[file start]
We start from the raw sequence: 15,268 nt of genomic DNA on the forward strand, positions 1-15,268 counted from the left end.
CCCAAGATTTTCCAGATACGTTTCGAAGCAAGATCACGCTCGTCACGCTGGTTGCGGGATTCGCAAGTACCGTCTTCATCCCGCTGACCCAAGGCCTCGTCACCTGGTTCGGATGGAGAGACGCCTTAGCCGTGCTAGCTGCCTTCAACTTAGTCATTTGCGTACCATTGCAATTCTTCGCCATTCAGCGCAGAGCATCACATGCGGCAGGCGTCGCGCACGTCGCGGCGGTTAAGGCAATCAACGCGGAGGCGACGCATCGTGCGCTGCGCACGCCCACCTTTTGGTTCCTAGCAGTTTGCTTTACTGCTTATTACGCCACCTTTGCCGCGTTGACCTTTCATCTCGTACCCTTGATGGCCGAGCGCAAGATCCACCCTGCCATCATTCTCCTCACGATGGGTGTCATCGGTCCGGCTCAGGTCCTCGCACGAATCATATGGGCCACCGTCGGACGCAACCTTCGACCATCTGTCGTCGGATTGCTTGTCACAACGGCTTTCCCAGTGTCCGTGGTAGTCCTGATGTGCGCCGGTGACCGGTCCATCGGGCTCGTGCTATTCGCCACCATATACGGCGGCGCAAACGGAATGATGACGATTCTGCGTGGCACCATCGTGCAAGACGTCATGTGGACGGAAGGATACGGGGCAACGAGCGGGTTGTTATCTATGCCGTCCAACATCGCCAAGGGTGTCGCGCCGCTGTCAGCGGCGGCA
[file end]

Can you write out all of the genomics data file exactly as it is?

We start from the raw sequence: 15,268 nt of genomic DNA on the forward strand, positions 1-15,268 counted from the left end.
CCCAAGATTTTCCAGATACGTTTCGAAGCAAGATCACGCTCGTCACGCTGGTTGCGGGATTCGCAAGTACCGTCTTCATCCCGCTGACCCAAGGCCTCGTCACCTGGTTCGGATGGAGAGACGCCTTAGCCGTGCTAGCTGCCTTCAACTTAGTCATTTGCGTACCATTGCAATTCTTCGCCATTCAGCGCAGAGCATCACATGCGGCAGGCGTCGCGCACGTCGCGGCGGTTAAGGCAATCAACGCGGAGGCGACGCATCGTGCGCTGCGCACGCCCACCTTTTGGTTCCTAGCAGTTTGCTTTACTGCTTATTACGCCACCTTTGCCGCGTTGACCTTTCATCTCGTACCCTTGATGGCCGAGCGCAAGATCCACCCTGCCATCATTCTCCTCACGATGGGTGTCATCGGTCCGGCTCAGGTCCTCGCACGAATCATATGGGCCACCGTCGGACGCAACCTTCGACCATCTGTCGTCGGATTGCTTGTCACAACGGCTTTCCCAGTGTCCGTGGTAGTCCTGATGTGCGCCGGTGACCGGTCCATCGGGCTCGTGCTATTCGCCACCATATACGGCGGCGCAAACGGAATGATGACGATTCTGCGTGGCACCATCGTGCAAGACGTCATGTGGACGGAAGGATACGGGGCAACGAGCGGGTTGTTATCTATGCCGTCCAACATCGCCAAGGGTGTCGCGCCGCTGTCAGCGGCGGCA